About Fan Affinity Laws

The fan affinity laws express the relationship between elements of fan performance and power use. They help to predict how a certain type of fan will behave when the impeller diameter or rotational speed are changed. Since it is impractical to test all sizes of a type of fan at all speeds and inlet densities, the fan laws are a great asset to industry.

The laws assume a constant efficiency and are limited to particular point on the fan characteristic curve. Two fans must be geometrically proportional (i.e. have similar dynamics) to be comparable.

It is also important to note that design and manufacturing tolerances affect the applicability of the fan laws. This means that some loss of accuracy is to be expected in normal ventilation, with better accuracy where the affinity laws are used to extrapolate from smaller impeller sizes to larger ones rather than vice versa.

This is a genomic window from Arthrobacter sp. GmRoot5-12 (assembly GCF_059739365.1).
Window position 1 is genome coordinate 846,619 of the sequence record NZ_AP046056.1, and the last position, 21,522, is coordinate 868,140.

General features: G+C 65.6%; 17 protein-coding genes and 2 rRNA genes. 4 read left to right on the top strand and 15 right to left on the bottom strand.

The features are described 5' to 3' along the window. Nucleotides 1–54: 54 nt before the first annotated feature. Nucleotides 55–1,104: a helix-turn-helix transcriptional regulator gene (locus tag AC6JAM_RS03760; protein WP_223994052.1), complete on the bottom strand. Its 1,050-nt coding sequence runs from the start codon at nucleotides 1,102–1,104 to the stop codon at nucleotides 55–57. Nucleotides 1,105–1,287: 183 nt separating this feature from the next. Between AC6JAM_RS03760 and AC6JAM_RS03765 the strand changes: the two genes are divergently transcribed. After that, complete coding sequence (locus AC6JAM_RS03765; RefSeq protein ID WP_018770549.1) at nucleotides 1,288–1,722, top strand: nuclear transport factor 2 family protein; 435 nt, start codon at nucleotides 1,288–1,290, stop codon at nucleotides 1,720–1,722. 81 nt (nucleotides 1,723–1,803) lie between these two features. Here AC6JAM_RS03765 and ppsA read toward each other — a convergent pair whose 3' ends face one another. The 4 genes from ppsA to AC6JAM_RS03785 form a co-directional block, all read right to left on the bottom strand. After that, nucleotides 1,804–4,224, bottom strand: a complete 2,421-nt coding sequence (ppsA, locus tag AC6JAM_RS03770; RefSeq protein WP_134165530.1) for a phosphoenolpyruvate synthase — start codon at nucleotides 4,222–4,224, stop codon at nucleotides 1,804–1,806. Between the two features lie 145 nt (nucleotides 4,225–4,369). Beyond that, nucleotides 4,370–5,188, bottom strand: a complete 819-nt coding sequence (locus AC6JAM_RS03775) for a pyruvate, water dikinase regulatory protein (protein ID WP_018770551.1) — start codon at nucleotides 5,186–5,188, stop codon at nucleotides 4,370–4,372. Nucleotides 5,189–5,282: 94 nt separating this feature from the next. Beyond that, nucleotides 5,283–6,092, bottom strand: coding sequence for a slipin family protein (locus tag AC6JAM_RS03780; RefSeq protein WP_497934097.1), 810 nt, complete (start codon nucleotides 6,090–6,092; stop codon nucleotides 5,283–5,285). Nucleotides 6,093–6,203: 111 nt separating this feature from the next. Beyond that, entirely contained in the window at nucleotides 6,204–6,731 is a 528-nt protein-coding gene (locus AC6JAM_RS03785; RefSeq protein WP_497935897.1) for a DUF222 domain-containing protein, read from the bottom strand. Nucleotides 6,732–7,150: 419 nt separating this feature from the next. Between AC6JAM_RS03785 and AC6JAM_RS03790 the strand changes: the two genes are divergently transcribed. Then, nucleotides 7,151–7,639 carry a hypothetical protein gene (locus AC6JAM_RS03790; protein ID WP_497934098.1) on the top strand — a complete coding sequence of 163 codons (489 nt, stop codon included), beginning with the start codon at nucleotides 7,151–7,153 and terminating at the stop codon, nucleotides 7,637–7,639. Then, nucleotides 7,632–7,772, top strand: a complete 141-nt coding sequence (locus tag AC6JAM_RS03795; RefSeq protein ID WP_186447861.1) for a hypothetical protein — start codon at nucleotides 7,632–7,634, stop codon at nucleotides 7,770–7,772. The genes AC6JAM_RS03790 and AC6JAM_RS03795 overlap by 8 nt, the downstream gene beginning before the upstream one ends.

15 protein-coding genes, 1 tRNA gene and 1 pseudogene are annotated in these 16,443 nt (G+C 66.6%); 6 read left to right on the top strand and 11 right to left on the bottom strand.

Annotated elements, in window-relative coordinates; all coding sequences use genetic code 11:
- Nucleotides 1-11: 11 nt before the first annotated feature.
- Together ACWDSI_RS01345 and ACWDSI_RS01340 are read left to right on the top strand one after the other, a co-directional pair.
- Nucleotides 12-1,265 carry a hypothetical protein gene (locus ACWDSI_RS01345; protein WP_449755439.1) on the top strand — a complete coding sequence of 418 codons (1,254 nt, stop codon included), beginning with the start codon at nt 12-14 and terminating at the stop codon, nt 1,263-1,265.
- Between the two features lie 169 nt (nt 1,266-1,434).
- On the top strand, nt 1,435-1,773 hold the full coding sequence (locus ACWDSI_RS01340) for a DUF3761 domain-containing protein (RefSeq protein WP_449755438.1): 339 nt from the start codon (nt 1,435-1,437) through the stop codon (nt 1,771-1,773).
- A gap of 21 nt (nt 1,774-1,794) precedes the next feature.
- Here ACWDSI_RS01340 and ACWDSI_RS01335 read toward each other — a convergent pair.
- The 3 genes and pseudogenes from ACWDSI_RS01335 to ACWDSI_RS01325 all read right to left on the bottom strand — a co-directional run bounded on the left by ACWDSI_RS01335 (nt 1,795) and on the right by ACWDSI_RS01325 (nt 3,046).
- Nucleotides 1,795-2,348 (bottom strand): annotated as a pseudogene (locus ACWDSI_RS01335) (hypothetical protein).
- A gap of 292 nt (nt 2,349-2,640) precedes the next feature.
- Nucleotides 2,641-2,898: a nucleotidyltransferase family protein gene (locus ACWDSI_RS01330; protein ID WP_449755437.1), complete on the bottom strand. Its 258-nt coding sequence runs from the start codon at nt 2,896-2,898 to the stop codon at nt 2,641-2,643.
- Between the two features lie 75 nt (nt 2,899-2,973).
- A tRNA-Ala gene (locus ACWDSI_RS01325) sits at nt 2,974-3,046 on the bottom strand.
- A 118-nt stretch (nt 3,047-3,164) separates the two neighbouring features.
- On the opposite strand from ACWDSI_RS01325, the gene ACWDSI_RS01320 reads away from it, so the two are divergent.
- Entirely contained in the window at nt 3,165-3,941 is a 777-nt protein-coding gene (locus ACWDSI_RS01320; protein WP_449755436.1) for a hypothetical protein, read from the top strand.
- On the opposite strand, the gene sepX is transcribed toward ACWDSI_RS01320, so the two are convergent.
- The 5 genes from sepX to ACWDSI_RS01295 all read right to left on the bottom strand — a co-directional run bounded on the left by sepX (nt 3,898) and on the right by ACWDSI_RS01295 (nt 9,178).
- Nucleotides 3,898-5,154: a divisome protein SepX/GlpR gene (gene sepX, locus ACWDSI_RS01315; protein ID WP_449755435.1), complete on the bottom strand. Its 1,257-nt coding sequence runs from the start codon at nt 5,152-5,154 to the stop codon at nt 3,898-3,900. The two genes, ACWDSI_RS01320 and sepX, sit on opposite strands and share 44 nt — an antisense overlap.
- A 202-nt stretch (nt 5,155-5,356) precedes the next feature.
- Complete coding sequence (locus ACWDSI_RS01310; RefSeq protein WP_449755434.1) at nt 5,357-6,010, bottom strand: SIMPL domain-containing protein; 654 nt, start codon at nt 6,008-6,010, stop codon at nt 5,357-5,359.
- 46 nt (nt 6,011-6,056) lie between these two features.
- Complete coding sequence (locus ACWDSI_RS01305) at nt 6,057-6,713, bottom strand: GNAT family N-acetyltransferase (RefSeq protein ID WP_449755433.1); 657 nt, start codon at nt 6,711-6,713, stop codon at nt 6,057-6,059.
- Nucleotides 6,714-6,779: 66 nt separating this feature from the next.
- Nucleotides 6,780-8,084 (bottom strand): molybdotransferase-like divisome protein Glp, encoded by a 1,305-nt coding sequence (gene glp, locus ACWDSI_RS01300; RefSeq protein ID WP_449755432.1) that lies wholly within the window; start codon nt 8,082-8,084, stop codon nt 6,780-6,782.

The most common use of the affinity laws is to calculate how pressure, flow volume and power use changes with different impeller diameters and velocities. The laws can also be used to estimate variables where gas densities vary, but fan performance data are often based on a standard air density (1.20 kg/m³) at zero elevation.

Above fan pressures of 2000 Pa compressibility effects become noticeable and should be included in the equations to improve the accuracy of performance predictions. The fan laws are represented below by the following equations and are in their simplified form.

Fan law equations

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